Electrostatic Ultrasonic Transducers

Ultrasound, whether sensing or actuating, is employed in a wide variety of applications including medical imaging, nondestructive evaluation, industrial cleaning, therapeutic ultrasound and dental ultrasonics [1,2]. Electrostatic ultrasonic transducers are used for the detection and generation of ultrasonic waves [3]. These transducers consist of a thin dielectric membrane stretched across a conducting backplate, which is often rough or grooved in order to trap air beneath the membrane and reduce the membrane’s rigidity [4]. Many factors in the transducers design will affect the performance of the transducer; such factors include the membrane thickness and size [5,6], the dimensions and design of the backplate [5], and the voltages applied [7]. One difficulty in the application of these transducers lies in the impedance matching into air, or any other fluid. Traditional piezoelectric transducers require the use of air backing and a porous matching layer in order to achieve acceptable sensitivity [3,8,9]. While capacitive micromachined ultrasonic transducers (cMUTs) are better matched to air, there is still an impedance difference of up to an order of magnitude. One approach to reduce this impedance gap, and so enhance the device efficiency, is that of incorporating resonating cavities (as are often found in musical instruments) in the conducting backplate. Acknowledging this, Campbell et al. [10] considered the inclusion of resonating conduits connected to the cavities in the backplate. The experimental results suggested that the inclusion of fluid filled conduits in the backplate design can increase the amplitude of operation of the electrostatic transducer.

This research [11,12,13] considers theoretical models of this electrostatic transducer and transducers which employ ideas to increase the amplitude of operation. The designs consists of a metallised Mylar membrane stretched over a brass backplate with design features such as air filled cavities and adjoining conduits or Helmhotlz resonators. The important outputs from the models are the electrical and mechanical impedances of the device, the pressure transmitted by the membrane into a fluid load, and the transmission and reception sensitivities. Models considered are one-dimensional (in space), membrane models and plate models.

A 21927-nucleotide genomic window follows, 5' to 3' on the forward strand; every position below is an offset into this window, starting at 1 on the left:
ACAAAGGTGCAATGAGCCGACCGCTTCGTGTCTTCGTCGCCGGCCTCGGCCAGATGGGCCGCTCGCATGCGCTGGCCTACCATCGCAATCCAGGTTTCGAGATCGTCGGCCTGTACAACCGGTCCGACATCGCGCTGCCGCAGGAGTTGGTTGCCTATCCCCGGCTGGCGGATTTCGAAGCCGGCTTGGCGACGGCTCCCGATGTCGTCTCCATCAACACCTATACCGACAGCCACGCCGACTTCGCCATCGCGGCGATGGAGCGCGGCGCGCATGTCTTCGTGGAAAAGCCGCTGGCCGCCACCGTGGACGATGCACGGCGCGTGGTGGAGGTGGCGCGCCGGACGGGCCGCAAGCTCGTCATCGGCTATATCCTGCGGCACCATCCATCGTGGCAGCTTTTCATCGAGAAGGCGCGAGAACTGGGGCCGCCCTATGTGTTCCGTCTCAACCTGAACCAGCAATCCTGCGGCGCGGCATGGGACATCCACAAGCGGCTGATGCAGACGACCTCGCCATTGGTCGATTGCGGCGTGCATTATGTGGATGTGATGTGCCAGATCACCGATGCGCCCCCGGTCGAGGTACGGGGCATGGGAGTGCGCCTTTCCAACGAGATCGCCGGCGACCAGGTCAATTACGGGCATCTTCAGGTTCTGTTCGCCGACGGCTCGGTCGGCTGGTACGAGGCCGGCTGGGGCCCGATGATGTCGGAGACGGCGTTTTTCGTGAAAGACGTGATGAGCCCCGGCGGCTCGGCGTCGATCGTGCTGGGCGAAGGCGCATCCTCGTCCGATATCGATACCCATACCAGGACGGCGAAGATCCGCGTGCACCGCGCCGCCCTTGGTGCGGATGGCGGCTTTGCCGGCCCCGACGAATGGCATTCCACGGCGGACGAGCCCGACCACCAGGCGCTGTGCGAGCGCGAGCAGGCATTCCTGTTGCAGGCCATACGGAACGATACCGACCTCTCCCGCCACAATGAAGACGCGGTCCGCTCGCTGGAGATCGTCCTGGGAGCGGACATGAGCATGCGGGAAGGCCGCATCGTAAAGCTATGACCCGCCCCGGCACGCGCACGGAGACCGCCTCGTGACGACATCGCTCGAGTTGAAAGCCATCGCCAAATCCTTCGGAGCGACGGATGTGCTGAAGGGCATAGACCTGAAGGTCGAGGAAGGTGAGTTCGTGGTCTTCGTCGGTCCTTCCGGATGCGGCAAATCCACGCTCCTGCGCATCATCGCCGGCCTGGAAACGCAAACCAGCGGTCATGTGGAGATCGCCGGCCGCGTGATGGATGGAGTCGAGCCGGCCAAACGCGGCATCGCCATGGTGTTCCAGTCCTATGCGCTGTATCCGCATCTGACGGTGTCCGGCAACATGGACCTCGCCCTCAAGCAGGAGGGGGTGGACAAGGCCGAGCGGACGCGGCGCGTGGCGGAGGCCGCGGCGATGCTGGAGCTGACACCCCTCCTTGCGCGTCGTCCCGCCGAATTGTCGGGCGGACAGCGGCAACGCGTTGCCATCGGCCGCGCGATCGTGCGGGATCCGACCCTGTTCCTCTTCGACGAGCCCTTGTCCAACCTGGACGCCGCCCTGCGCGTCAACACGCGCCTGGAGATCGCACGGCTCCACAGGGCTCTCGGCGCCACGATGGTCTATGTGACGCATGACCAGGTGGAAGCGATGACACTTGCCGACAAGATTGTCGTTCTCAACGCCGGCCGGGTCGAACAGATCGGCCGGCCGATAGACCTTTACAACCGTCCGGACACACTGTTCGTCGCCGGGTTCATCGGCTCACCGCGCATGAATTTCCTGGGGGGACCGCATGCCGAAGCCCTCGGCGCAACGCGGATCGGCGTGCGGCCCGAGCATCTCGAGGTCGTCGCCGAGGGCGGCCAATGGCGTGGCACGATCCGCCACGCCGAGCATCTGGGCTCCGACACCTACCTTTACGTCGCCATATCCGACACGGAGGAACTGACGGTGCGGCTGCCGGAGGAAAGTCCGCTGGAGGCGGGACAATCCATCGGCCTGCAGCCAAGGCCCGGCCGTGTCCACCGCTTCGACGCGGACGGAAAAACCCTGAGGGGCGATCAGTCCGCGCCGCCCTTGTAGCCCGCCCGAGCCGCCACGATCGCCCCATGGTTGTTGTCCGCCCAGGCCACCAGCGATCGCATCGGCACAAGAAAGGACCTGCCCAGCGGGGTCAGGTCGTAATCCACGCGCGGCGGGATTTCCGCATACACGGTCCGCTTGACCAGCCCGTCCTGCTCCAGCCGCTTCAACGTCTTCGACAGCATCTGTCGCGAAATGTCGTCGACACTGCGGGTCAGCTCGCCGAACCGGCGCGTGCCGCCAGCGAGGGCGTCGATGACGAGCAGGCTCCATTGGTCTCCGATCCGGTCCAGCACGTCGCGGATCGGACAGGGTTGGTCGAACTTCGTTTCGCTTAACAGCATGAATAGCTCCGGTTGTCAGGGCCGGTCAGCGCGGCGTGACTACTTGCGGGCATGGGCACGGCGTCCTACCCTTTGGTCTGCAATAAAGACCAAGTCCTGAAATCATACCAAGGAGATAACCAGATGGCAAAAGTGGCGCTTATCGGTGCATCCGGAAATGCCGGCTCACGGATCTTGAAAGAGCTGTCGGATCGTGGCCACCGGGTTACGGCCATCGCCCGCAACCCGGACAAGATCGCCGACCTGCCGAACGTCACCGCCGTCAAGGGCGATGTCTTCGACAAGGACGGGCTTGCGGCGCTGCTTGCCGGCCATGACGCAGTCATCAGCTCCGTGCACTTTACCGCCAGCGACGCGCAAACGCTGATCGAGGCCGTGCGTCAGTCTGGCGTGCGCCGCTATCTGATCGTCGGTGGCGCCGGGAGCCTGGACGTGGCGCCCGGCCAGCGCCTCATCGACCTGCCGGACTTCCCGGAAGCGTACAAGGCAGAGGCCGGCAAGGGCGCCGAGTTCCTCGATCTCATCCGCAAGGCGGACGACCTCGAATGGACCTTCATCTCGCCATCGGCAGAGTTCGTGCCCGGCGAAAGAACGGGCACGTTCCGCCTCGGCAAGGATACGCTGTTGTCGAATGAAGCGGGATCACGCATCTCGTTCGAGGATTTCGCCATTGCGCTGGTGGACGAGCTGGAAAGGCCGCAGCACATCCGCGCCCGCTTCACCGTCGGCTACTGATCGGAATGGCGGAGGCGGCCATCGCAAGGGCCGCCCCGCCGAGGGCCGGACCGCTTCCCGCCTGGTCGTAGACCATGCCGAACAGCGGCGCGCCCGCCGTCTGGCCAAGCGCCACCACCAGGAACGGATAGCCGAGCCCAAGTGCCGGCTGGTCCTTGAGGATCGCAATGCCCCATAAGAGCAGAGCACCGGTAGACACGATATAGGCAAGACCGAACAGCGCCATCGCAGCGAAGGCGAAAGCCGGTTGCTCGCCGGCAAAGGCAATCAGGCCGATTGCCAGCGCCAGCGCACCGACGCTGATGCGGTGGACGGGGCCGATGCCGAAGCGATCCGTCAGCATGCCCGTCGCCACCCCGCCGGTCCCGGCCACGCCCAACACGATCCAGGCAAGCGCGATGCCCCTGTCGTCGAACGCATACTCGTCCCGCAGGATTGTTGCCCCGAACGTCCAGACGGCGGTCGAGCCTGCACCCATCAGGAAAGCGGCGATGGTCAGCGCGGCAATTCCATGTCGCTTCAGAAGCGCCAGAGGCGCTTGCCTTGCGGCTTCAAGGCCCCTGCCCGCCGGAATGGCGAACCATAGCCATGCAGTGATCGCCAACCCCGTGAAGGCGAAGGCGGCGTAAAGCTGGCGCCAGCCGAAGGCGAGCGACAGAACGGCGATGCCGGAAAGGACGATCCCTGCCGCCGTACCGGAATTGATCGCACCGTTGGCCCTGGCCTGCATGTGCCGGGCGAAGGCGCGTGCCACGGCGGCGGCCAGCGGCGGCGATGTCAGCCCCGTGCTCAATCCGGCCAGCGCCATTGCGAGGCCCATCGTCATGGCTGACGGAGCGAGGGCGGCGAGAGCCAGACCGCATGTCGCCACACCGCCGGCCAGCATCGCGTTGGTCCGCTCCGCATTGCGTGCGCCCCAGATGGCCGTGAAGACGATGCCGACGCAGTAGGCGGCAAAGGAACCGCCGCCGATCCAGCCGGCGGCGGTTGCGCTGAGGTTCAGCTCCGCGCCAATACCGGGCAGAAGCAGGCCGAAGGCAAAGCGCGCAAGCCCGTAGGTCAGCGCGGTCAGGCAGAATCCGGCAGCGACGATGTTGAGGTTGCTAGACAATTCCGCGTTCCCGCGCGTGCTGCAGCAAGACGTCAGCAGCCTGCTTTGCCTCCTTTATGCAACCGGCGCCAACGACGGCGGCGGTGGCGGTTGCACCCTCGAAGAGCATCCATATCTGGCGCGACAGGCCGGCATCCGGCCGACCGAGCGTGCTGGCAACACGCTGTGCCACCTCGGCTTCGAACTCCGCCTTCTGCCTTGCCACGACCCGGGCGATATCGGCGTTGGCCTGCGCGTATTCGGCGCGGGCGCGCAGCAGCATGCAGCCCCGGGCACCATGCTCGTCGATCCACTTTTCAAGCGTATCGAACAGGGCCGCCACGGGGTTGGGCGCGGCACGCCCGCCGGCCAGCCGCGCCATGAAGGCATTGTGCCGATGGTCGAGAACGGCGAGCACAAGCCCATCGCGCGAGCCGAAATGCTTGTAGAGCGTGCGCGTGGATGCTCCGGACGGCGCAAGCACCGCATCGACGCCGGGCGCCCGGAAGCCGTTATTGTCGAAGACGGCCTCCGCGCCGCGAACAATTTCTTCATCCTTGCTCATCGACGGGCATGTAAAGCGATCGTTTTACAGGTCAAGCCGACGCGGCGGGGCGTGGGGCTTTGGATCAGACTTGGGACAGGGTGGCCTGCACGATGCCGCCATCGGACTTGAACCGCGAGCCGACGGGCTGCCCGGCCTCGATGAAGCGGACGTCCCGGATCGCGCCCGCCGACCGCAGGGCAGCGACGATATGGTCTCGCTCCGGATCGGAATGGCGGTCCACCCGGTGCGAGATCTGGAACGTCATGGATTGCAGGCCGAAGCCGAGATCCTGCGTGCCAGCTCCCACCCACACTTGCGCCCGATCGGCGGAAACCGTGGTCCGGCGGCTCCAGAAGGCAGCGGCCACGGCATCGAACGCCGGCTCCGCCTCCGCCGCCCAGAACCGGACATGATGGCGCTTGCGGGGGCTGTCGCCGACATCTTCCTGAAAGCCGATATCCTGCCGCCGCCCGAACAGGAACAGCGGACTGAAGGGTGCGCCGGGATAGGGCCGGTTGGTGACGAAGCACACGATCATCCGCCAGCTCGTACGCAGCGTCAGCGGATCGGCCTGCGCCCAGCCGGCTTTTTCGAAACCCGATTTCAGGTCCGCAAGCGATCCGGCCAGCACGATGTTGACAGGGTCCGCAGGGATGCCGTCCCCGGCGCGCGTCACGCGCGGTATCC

References:

[1] Ladabaum, I., Jin, X., Soh, H. T., Atalar, A., Khuri-Yakub, B. T., Surface micromachined capacitive ultrasonic transducers. IEEE Trans. Ultrason. Ferroelectr. Freq. Control 45~(3), 678—690, 1998.

[2] Leighton, T. G., What is ultrasound? Prog. Biophys. Mol. Biol. 93, 3—83, 2007.

[3] Manthey, W., Kroemer, N., Mágori, V., Ultrasonic transducers and transducer arrays for applications in air. Meas. Sci. Techn. 3, 249—261, 1992.

[4] Schindel, D. W., Hutchins, D. A., Zou, L., Sayer, M., The design and characterization of micromachined air-coupled capacitance transducers. IEEE Trans. Ultrason. Ferroelectr. Freq. Control 42~(1), 42—50, 1995.

[5] Noble, R. A., Jones, A. D. R., Robertson, T. J., Hitchins, D. A., Billson, D.R., Novel, wide bandwidth, micromachined ultrasonic transducers. IEEE Trans. Ultrason. Ferroelectr. Freq. Control 48~(6), 1495—1507, 2001.

[6] Rafiq, M., Wykes, C., The performance of capacitive ultrasonic transducers using v-grooved backplates. Meas. Sci. Technol. 2, 168—174, 1991.

[7] Bayram, B., Hæggström, E., Yaralioglu, G., Khuri-Yakub, B. T., A new regime for operating capacitive micromachined ultrasonic transducers. IEEE Trans. Ultrason. Ferroelectr. Freq. Control, 2003.

[8] Lynnworth, L. C., Ultrasonic impedance matching from solids to gases. IEEE Trans. Son. Ultrason. SU-12, 37—48, 1965.

[9] Reilly, D., Hayward, G., Through air transmission for ultrasonic non-destructive testing. Proc. IEEE Ultrason. Symp., 763—766, 1991.

[10] Campbell, E., Galbraith, W., Hayward, G., A new electrostatic transducer incorporating fluidic amplification. IEEE Ultrasonics Symposium, 1445—1448, 2006.

[11] A. J. Walker and A. J. Mulholland, A theoretical model of an electrostatic ultrasonic transducer incorporating resonating conduits, IMA J. Appl. Math., 2010.

[12] A. J. Walker et al., A theoretical model of a new electrostatic transducer incorporating fluidic amplification, Ultrasonics Symposium, pages 1409—1412, 2008.

[13] A. J. Walker and A. J. Mulholland, A Theoretical Model of an Ultrasonic Transducer Incorporating Spherical Resonators, IMA Journal of Applied Mathematics (submitted)